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Feeding horses with a round-bale feeder

Quick facts

  • Round-bale feeder design affects waste and costs, but not safety, hay intake or herd weight in horses.
  • Feeding your horse round bales without a feeder can result in:
    • 57 percent wasted hay
    • Weight loss
    • Reduced hay intake
  • Storage can cause 2 to 40 percent hay waste depending on the forage type, storage method, environment and length of storage.
  • Covering round bales with plastic can reduce waste by half when storing bales outside.
  • However, hay waste occurs during feeding and storing of round bales. Using a feeder and properly storing round bales can help reduce your hay waste.

Selecting a round-bale feeder for your horse

In 2010, University of Minnesota researchers evaluated the effect of round-bale feeder design on: 

  • Hay waste
  • Horse safety
  • Hay intake and weight changes of horses
  • Cost

Feeder designs

In general, the feeder designs evaluated either restricted access to hay or allowed more free access to hay.

Hay waste, hay intake, weight change and payback of nine round‐bale feeders and a control

W
Feeder type Hay waste, % Hay intake, % BW Herd weight change, pounds Payback ($100/t), months
Waste Less 5a 2.3a 70a 8e
Cinch Net 6ab 2.4a 183a 0.8a
Hayhut 9bc 2.3a -7ab 4c
Covered Cradle 11c 2.4a 55a 20f
Tombstone Saver 13cd 2.2a -35ab 4cd
Cone 19d 2.1a 57a 9e
Tombstone 19d 2.2a 174a 2b
Ring 19d 2.1a 0ab 2b
Hay Sleigh 33e 2.0a 37a 5d
No feeder 57f 1.3b -225b --

Results

Hay waste

Hay waste differs between round-bale feeder designs. But all feeders reduce hay waste compared to not using a feeder. Using a feeder resulted in less hay waste (5 to 33 percent) compared to not using a feeder (57 percent).

Feeders that restrict the horse’s access to hay cause less hay waste (5 to 11 percent) than feeders that provide greater access (13 to 33 percent). Feeders with greater access allow horses to put their whole head into the bale, pull hay out of the feeder and drop it on the ground. There’s no significant difference in waste between circular and non-circular feeders of this type.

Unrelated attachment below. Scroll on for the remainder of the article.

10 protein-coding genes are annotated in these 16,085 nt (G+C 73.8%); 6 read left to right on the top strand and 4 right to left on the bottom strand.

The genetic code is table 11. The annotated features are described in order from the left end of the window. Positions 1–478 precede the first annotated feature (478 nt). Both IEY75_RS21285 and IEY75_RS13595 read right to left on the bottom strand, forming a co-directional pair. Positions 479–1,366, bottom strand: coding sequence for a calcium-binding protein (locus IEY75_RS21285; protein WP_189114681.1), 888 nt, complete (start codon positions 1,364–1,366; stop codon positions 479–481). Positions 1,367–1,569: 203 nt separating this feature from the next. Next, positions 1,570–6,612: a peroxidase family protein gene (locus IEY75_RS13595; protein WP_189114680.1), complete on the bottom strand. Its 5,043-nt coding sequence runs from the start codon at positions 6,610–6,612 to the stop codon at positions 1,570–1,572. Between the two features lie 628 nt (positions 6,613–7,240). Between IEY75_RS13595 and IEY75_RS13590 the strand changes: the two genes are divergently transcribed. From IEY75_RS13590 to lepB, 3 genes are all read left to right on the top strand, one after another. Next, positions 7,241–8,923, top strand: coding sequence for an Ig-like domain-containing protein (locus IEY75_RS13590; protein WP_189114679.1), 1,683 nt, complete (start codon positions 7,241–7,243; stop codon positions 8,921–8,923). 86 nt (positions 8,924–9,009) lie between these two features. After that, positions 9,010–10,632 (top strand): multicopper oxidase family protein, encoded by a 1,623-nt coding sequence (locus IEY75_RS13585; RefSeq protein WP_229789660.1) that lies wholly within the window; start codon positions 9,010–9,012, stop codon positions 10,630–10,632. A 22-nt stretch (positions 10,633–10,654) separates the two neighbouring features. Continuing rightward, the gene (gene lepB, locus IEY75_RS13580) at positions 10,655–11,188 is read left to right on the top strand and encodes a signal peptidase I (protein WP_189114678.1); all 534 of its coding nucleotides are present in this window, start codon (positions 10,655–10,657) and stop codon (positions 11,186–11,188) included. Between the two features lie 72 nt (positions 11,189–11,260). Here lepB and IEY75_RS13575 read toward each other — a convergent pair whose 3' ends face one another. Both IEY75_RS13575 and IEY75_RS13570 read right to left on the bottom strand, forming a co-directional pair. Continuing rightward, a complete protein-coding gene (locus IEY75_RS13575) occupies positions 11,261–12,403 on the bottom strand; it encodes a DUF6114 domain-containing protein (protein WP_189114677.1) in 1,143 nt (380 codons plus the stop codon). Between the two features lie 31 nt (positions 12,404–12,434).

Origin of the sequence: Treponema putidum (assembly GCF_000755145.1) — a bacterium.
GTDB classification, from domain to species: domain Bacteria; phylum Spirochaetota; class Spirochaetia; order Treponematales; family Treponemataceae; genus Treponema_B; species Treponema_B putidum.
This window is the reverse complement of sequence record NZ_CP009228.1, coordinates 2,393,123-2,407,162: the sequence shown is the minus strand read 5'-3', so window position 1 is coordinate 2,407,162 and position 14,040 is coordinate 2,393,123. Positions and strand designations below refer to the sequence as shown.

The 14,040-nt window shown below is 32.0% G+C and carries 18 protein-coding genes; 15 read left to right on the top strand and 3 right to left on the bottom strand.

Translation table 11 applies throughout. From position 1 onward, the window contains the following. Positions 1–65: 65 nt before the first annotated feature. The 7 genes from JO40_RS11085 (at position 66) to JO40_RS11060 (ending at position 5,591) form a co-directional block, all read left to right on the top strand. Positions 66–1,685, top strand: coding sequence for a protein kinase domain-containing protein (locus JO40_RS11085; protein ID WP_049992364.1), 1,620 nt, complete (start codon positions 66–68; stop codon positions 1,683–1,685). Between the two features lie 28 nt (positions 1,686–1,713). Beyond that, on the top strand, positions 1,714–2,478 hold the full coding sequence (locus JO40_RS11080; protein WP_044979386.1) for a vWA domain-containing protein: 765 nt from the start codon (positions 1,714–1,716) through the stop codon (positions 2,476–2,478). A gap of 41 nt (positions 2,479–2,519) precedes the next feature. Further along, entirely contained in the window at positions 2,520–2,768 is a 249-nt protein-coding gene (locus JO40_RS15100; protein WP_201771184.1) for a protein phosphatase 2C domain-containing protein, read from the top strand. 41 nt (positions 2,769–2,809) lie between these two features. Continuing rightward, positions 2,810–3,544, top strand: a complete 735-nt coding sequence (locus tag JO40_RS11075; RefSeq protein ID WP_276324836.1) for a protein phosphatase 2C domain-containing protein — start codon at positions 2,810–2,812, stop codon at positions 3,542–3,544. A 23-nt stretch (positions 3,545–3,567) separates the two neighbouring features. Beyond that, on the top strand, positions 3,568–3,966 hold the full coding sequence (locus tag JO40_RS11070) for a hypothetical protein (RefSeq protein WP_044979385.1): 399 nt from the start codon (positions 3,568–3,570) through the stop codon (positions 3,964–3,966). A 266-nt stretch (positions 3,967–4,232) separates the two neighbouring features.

Texas research shows hay waste is higher for horses fed round bales of coastal Bermudagrass (38 percent) and alfalfa (31 percent) without a feeder than using a ring feeder (2 and 9 percent, respectively). 

Horse safety

Horse injuries are uncommon when using the tested feeders. Cosmetic rub marks on the face can occur with some feeders. Be aware that when using hay nets, the round bale can collapse, and horses may be able to stand and pass manure or urine on the remaining hay. You can use a net with another feeder to avoid this problem.

Hay intake and weight changes

Feeder design doesn’t affect the amount horses eat. In the 2010 round-bale feeder study, horses ate 2.0 to 2.4 percent of their body weight (BW) while eating from feeders. Horses ate less (1.3 percent BW) eating without a feeder.

Not using a feeder can result in herd weight loss. In the 2010 round-bale feeder study, the herds that didn’t use a feeder had an average herd (3 horses) weight loss of 225 pounds. Less eating and herd weight loss without a feeder was likely due to greater hay spoilage. Without a feeder the horses could trample and pass manure or urine on the hay.

Cost

The amount of hay waste, how long the feeder lasts and the feeder price affect how long it takes for a feeder to recover the initial expense. A cost comparison is available in the 2010 round-bale feeder study.

Reducing waste for round bales stored outside

Round bales normally have a higher waste from storage than small square bales, especially if the bales are outside. Storage can cause 2 to 40 percent hay waste depending on the forage type, storage method, environment and the length of storage.

Storing round bales outside on the ground is common and the most economical way to store hay. But it has the highest potential for waste due to weather.

Outdoor storage waste ranges between 5 and 35 percent depending on the amount of rain or snow, the storage site and original condition of the bale. Most waste occurs on the bottom of bales because of higher moisture levels and little air flow.

The outer 4-inch layer of a 6-foot diameter round bale contains about 25 percent of the total bale volume. Weather will most likely damage this layer if the bales are stored improperly or unprotected.

Storing hay inside can reduce storage waste by about two-thirds. Using a good plastic covering can reduce waste by one-half when storing bales outside.

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Krishona Martinson, Extension equine specialist; William Lazarus, Extension economist and Marcia Hathaway, professor of animal science, College of Food, Agriculture and Natural Resource Sciences

Reviewed in 2018

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